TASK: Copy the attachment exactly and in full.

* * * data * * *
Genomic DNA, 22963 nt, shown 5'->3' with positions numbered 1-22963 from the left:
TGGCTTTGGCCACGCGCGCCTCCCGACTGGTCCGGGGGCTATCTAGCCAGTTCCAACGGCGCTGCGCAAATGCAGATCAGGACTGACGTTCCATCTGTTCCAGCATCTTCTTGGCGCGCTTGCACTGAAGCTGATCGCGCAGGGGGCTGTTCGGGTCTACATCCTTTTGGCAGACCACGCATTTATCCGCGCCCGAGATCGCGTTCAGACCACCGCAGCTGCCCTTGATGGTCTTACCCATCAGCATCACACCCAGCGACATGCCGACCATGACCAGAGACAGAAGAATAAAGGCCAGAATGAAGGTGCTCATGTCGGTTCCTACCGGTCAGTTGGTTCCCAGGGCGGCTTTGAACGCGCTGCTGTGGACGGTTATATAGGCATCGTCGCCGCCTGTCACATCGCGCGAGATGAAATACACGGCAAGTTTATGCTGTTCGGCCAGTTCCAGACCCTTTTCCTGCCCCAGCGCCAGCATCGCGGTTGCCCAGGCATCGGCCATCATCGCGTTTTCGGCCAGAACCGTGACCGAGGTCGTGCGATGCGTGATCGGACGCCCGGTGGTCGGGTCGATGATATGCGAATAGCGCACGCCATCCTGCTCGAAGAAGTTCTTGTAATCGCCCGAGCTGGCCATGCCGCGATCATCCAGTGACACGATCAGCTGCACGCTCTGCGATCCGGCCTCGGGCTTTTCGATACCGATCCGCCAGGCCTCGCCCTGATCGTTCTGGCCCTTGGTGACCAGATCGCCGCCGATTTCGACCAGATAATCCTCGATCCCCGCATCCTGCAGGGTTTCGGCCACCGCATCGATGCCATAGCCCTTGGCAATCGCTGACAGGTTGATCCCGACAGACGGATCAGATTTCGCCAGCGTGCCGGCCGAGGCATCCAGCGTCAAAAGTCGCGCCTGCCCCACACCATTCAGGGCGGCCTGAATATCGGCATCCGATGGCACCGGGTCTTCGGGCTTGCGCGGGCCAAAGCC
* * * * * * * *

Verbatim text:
Genomic DNA, 22963 nt, shown 5'->3' with positions numbered 1-22963 from the left:
TGGCTTTGGCCACGCGCGCCTCCCGACTGGTCCGGGGGCTATCTAGCCAGTTCCAACGGCGCTGCGCAAATGCAGATCAGGACTGACGTTCCATCTGTTCCAGCATCTTCTTGGCGCGCTTGCACTGAAGCTGATCGCGCAGGGGGCTGTTCGGGTCTACATCCTTTTGGCAGACCACGCATTTATCCGCGCCCGAGATCGCGTTCAGACCACCGCAGCTGCCCTTGATGGTCTTACCCATCAGCATCACACCCAGCGACATGCCGACCATGACCAGAGACAGAAGAATAAAGGCCAGAATGAAGGTGCTCATGTCGGTTCCTACCGGTCAGTTGGTTCCCAGGGCGGCTTTGAACGCGCTGCTGTGGACGGTTATATAGGCATCGTCGCCGCCTGTCACATCGCGCGAGATGAAATACACGGCAAGTTTATGCTGTTCGGCCAGTTCCAGACCCTTTTCCTGCCCCAGCGCCAGCATCGCGGTTGCCCAGGCATCGGCCATCATCGCGTTTTCGGCCAGAACCGTGACCGAGGTCGTGCGATGCGTGATCGGACGCCCGGTGGTCGGGTCGATGATATGCGAATAGCGCACGCCATCCTGCTCGAAGAAGTTCTTGTAATCGCCCGAGCTGGCCATGCCGCGATCATCCAGTGACACGATCAGCTGCACGCTCTGCGATCCGGCCTCGGGCTTTTCGATACCGATCCGCCAGGCCTCGCCCTGATCGTTCTGGCCCTTGGTGACCAGATCGCCGCCGATTTCGACCAGATAATCCTCGATCCCCGCATCCTGCAGGGTTTCGGCCACCGCATCGATGCCATAGCCCTTGGCAATCGCTGACAGGTTGATCCCGACAGACGGATCAGATTTCGCCAGCGTGCCGGCCGAGGCATCCAGCGTCAAAAGTCGCGCCTGCCCCACACCATTCAGGGCGGCCTGAATATCGGCATCCGATGGCACCGGGTCTTCGGGCTTGCGCGGGCCAAAGCC